"She was like, 'Oh, you must be Bethany, I'm Tina.' And I can't remember what else she said, but I just responded to her, 'Thank you!' And I could not form a sentence. I was just, like, paralyzed," she explains. Hall remembers her friend Anthony Atamanuik (now star of Comedy Central's The President Show) giving a facetious thumbs up, as a "You blew that one!" jest.
Hall describes the 30 Rock atmosphere as warm and welcoming. "That was just an amazing time in my life."
Finding Her Voice
Hall had an idea for a show based on her upbringing. While working a 9-5 job at Atlantic Philanthropies, she committed herself to writing every night. The concept became Thanksgiving, a limited series picked up by go90. It's set in Libertyville and riffs on her own family's divergent views and experiences.
The cast included talented comedians Amy Sedaris and Chris Elliott. "It was crazy to have a line that I knew that I wrote at, like, 2:00 in the morning on my couch, and then hear it come out of the lips of some comedian I admire," says Hall. "The whole experience was great."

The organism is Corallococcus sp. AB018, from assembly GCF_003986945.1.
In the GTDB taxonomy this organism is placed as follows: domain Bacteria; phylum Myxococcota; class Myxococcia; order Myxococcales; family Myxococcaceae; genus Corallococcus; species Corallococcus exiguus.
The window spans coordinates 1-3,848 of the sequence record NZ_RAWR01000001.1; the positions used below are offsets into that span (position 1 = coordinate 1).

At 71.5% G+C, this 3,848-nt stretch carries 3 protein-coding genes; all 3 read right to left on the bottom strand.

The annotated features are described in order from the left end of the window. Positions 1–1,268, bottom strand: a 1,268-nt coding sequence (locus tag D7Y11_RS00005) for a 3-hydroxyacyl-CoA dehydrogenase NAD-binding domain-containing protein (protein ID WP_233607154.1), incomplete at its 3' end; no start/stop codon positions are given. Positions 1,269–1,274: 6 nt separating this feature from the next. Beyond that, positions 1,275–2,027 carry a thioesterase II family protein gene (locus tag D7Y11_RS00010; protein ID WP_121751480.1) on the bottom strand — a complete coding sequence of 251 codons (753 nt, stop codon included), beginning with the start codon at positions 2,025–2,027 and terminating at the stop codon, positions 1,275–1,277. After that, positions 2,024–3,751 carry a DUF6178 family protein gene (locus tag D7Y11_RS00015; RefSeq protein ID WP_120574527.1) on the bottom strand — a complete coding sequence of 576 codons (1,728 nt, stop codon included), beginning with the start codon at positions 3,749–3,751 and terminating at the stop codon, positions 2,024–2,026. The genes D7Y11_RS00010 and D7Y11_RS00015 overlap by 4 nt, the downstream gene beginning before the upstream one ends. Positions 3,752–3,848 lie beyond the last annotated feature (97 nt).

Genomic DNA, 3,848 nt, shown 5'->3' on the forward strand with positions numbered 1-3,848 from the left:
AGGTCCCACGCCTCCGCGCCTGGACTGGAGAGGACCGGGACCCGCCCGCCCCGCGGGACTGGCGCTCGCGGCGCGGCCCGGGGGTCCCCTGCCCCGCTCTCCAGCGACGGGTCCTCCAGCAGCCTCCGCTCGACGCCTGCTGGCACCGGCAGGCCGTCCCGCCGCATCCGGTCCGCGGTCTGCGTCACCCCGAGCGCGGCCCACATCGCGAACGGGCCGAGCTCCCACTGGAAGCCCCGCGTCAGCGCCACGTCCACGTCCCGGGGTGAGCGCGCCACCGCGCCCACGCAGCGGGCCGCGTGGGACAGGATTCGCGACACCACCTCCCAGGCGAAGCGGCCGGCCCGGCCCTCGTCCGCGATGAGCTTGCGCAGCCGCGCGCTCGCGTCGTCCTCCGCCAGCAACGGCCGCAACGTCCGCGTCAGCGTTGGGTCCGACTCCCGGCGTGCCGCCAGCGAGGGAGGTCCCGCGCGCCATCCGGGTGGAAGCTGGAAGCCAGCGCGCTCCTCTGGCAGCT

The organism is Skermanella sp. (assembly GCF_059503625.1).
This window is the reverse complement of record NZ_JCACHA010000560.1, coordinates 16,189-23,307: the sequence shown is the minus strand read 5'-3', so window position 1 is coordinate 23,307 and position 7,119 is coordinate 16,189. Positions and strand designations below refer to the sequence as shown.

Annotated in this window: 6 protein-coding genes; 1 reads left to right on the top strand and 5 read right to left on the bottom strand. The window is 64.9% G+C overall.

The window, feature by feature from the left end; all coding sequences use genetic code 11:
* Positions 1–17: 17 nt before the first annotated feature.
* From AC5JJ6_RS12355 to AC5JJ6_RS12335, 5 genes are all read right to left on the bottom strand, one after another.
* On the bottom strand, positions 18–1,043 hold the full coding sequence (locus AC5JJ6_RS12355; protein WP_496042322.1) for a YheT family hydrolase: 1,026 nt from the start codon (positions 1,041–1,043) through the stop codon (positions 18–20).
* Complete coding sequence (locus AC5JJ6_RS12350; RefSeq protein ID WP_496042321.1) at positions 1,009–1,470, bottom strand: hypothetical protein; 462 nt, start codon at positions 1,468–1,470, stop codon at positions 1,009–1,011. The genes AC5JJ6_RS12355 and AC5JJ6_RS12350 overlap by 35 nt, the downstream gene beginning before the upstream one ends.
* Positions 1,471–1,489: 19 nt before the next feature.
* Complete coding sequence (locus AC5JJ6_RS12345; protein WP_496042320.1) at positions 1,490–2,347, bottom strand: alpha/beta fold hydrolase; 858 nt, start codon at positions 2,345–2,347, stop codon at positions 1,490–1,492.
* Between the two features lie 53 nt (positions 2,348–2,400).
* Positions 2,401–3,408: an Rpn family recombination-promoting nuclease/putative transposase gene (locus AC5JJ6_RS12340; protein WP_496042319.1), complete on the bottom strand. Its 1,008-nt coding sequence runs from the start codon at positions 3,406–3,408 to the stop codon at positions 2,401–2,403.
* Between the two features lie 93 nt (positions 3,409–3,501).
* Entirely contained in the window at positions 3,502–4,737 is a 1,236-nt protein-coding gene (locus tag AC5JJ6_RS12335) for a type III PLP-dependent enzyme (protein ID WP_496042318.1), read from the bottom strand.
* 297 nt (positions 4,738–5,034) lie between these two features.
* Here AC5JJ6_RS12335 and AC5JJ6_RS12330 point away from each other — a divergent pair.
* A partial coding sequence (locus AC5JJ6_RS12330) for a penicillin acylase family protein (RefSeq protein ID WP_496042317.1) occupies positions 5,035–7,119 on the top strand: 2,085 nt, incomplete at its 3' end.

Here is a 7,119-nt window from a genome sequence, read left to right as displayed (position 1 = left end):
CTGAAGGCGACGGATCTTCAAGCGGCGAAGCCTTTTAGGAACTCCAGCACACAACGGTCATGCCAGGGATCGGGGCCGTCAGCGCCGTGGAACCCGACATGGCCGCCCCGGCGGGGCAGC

Hall is currently a regular on The Chris Gethard Show, which is broadcast live on truTV. As the internet liaison, she's on stage interacting with people at home and frequently incorporating their input into the program. On the show, she met her husband, executive producer Keith Haskel (who also plays "Bananaman" on the show), and they now have an infant son.
Among socio-political issues, Hall describes an underlying belief in inclusivity. In comedy, she's been taught to look for what's unusual and highlight that. Yet in other aspects of life, difference can be isolating. "I'm passionate about individuals not feeling like they are the unusual thing, or that they don't belong. And that goes for everything from immigration to gay rights to people of special needs to older people," she notes.
There's no specific reason she loves comedy, but she mentions the adrenaline rush of connecting with audiences. If it's breezy humor, social justice-or both-it's finding something that resonates.
"I prefer to be the bartender, rather than a person at the bar. So maybe that's a way of saying I like being the center of attention. But I think it's almost liberating to be up there and to be heard."